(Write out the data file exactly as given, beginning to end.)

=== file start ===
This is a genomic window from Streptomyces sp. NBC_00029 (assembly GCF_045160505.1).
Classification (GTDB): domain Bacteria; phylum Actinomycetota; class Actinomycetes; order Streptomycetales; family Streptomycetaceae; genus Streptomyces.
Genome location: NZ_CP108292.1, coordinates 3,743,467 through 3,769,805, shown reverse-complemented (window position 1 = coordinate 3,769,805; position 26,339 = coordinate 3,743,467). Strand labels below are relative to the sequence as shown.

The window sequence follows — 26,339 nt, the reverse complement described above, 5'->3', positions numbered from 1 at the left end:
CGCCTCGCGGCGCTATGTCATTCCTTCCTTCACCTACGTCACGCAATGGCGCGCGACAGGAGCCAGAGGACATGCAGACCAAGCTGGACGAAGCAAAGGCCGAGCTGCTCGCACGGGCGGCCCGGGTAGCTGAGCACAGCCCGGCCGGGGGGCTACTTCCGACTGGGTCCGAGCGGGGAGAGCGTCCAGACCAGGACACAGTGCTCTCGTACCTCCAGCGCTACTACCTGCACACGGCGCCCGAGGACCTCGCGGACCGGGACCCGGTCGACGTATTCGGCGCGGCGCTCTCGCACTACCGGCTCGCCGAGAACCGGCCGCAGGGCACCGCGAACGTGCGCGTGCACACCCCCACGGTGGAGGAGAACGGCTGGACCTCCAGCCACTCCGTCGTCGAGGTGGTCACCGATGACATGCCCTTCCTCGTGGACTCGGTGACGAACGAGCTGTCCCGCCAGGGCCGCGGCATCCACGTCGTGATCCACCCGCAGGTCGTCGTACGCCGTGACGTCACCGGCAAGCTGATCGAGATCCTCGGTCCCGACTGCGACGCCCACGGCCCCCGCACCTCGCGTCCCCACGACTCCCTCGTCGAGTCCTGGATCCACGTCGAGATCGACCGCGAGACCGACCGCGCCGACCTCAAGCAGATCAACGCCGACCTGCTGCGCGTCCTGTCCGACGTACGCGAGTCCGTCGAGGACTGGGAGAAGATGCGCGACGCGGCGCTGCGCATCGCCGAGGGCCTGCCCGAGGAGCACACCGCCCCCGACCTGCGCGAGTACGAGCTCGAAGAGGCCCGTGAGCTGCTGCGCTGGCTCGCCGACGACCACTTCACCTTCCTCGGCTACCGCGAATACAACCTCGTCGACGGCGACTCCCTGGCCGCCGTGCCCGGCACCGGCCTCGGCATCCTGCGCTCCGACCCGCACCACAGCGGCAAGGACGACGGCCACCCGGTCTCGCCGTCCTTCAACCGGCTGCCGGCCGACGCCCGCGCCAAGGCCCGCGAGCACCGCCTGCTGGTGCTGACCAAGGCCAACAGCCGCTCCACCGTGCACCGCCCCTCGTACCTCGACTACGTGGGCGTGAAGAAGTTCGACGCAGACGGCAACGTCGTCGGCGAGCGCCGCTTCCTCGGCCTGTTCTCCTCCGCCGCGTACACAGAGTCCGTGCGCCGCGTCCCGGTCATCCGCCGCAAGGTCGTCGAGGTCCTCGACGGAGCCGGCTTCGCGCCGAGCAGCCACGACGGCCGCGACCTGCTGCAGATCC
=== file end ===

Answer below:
This is a genomic window from Streptomyces sp. NBC_00029 (assembly GCF_045160505.1).
Classification (GTDB): domain Bacteria; phylum Actinomycetota; class Actinomycetes; order Streptomycetales; family Streptomycetaceae; genus Streptomyces.
Genome location: NZ_CP108292.1, coordinates 3,743,467 through 3,769,805, shown reverse-complemented (window position 1 = coordinate 3,769,805; position 26,339 = coordinate 3,743,467). Strand labels below are relative to the sequence as shown.

The window sequence follows — 26,339 nt, the reverse complement described above, 5'->3', positions numbered from 1 at the left end:
CGCCTCGCGGCGCTATGTCATTCCTTCCTTCACCTACGTCACGCAATGGCGCGCGACAGGAGCCAGAGGACATGCAGACCAAGCTGGACGAAGCAAAGGCCGAGCTGCTCGCACGGGCGGCCCGGGTAGCTGAGCACAGCCCGGCCGGGGGGCTACTTCCGACTGGGTCCGAGCGGGGAGAGCGTCCAGACCAGGACACAGTGCTCTCGTACCTCCAGCGCTACTACCTGCACACGGCGCCCGAGGACCTCGCGGACCGGGACCCGGTCGACGTATTCGGCGCGGCGCTCTCGCACTACCGGCTCGCCGAGAACCGGCCGCAGGGCACCGCGAACGTGCGCGTGCACACCCCCACGGTGGAGGAGAACGGCTGGACCTCCAGCCACTCCGTCGTCGAGGTGGTCACCGATGACATGCCCTTCCTCGTGGACTCGGTGACGAACGAGCTGTCCCGCCAGGGCCGCGGCATCCACGTCGTGATCCACCCGCAGGTCGTCGTACGCCGTGACGTCACCGGCAAGCTGATCGAGATCCTCGGTCCCGACTGCGACGCCCACGGCCCCCGCACCTCGCGTCCCCACGACTCCCTCGTCGAGTCCTGGATCCACGTCGAGATCGACCGCGAGACCGACCGCGCCGACCTCAAGCAGATCAACGCCGACCTGCTGCGCGTCCTGTCCGACGTACGCGAGTCCGTCGAGGACTGGGAGAAGATGCGCGACGCGGCGCTGCGCATCGCCGAGGGCCTGCCCGAGGAGCACACCGCCCCCGACCTGCGCGAGTACGAGCTCGAAGAGGCCCGTGAGCTGCTGCGCTGGCTCGCCGACGACCACTTCACCTTCCTCGGCTACCGCGAATACAACCTCGTCGACGGCGACTCCCTGGCCGCCGTGCCCGGCACCGGCCTCGGCATCCTGCGCTCCGACCCGCACCACAGCGGCAAGGACGACGGCCACCCGGTCTCGCCGTCCTTCAACCGGCTGCCGGCCGACGCCCGCGCCAAGGCCCGCGAGCACCGCCTGCTGGTGCTGACCAAGGCCAACAGCCGCTCCACCGTGCACCGCCCCTCGTACCTCGACTACGTGGGCGTGAAGAAGTTCGACGCAGACGGCAACGTCGTCGGCGAGCGCCGCTTCCTCGGCCTGTTCTCCTCCGCCGCGTACACAGAGTCCGTGCGCCGCGTCCCGGTCATCCGCCGCAAGGTCGTCGAGGTCCTCGACGGAGCCGGCTTCGCGCCGAGCAGCCACGACGGCCGCGACCTGCTGCAGATCC